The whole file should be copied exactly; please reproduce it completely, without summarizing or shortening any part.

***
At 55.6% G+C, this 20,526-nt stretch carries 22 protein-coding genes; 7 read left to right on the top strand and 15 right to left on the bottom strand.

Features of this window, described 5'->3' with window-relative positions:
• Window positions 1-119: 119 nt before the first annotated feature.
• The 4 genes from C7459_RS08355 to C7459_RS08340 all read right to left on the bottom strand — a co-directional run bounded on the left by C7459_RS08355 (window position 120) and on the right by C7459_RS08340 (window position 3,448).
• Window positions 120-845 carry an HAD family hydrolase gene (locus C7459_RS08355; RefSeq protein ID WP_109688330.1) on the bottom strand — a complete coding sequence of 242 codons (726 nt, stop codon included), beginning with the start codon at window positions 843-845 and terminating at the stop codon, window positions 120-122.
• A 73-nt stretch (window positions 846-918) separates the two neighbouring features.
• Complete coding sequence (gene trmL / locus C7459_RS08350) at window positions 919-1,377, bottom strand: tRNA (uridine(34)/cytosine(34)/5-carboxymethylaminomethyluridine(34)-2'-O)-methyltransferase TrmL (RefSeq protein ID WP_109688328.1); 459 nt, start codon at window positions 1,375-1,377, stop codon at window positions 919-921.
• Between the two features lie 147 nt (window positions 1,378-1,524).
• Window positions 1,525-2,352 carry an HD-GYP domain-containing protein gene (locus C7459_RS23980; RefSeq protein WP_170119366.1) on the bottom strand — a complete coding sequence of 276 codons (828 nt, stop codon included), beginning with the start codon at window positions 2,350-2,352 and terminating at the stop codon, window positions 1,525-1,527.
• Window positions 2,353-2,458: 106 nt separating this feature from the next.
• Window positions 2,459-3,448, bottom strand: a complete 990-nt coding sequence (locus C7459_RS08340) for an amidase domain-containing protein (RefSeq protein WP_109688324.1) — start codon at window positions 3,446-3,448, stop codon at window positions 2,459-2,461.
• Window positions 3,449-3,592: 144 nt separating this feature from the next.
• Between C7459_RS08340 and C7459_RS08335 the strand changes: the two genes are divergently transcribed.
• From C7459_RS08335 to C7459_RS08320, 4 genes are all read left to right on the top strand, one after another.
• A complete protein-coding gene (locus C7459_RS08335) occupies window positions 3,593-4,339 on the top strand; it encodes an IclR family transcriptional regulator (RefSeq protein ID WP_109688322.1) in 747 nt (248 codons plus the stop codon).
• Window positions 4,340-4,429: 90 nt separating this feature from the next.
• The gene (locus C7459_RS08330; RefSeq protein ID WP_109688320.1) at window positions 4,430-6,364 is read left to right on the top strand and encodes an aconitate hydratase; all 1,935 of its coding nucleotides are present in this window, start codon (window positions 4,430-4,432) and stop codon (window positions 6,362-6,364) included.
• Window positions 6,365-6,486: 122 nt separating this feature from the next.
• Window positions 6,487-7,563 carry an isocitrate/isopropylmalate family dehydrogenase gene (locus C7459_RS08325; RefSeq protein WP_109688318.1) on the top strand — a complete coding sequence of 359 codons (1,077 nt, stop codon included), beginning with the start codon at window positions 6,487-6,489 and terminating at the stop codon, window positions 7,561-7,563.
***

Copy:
At 55.6% G+C, this 20,526-nt stretch carries 22 protein-coding genes; 7 read left to right on the top strand and 15 right to left on the bottom strand.

Features of this window, described 5'->3' with window-relative positions:
• Window positions 1-119: 119 nt before the first annotated feature.
• The 4 genes from C7459_RS08355 to C7459_RS08340 all read right to left on the bottom strand — a co-directional run bounded on the left by C7459_RS08355 (window position 120) and on the right by C7459_RS08340 (window position 3,448).
• Window positions 120-845 carry an HAD family hydrolase gene (locus C7459_RS08355; RefSeq protein ID WP_109688330.1) on the bottom strand — a complete coding sequence of 242 codons (726 nt, stop codon included), beginning with the start codon at window positions 843-845 and terminating at the stop codon, window positions 120-122.
• A 73-nt stretch (window positions 846-918) separates the two neighbouring features.
• Complete coding sequence (gene trmL / locus C7459_RS08350) at window positions 919-1,377, bottom strand: tRNA (uridine(34)/cytosine(34)/5-carboxymethylaminomethyluridine(34)-2'-O)-methyltransferase TrmL (RefSeq protein ID WP_109688328.1); 459 nt, start codon at window positions 1,375-1,377, stop codon at window positions 919-921.
• Between the two features lie 147 nt (window positions 1,378-1,524).
• Window positions 1,525-2,352 carry an HD-GYP domain-containing protein gene (locus C7459_RS23980; RefSeq protein WP_170119366.1) on the bottom strand — a complete coding sequence of 276 codons (828 nt, stop codon included), beginning with the start codon at window positions 2,350-2,352 and terminating at the stop codon, window positions 1,525-1,527.
• Window positions 2,353-2,458: 106 nt separating this feature from the next.
• Window positions 2,459-3,448, bottom strand: a complete 990-nt coding sequence (locus C7459_RS08340) for an amidase domain-containing protein (RefSeq protein WP_109688324.1) — start codon at window positions 3,446-3,448, stop codon at window positions 2,459-2,461.
• Window positions 3,449-3,592: 144 nt separating this feature from the next.
• Between C7459_RS08340 and C7459_RS08335 the strand changes: the two genes are divergently transcribed.
• From C7459_RS08335 to C7459_RS08320, 4 genes are all read left to right on the top strand, one after another.
• A complete protein-coding gene (locus C7459_RS08335) occupies window positions 3,593-4,339 on the top strand; it encodes an IclR family transcriptional regulator (RefSeq protein ID WP_109688322.1) in 747 nt (248 codons plus the stop codon).
• Window positions 4,340-4,429: 90 nt separating this feature from the next.
• The gene (locus C7459_RS08330; RefSeq protein ID WP_109688320.1) at window positions 4,430-6,364 is read left to right on the top strand and encodes an aconitate hydratase; all 1,935 of its coding nucleotides are present in this window, start codon (window positions 4,430-4,432) and stop codon (window positions 6,362-6,364) included.
• Window positions 6,365-6,486: 122 nt separating this feature from the next.
• Window positions 6,487-7,563 carry an isocitrate/isopropylmalate family dehydrogenase gene (locus C7459_RS08325; RefSeq protein WP_109688318.1) on the top strand — a complete coding sequence of 359 codons (1,077 nt, stop codon included), beginning with the start codon at window positions 6,487-6,489 and terminating at the stop codon, window positions 7,561-7,563.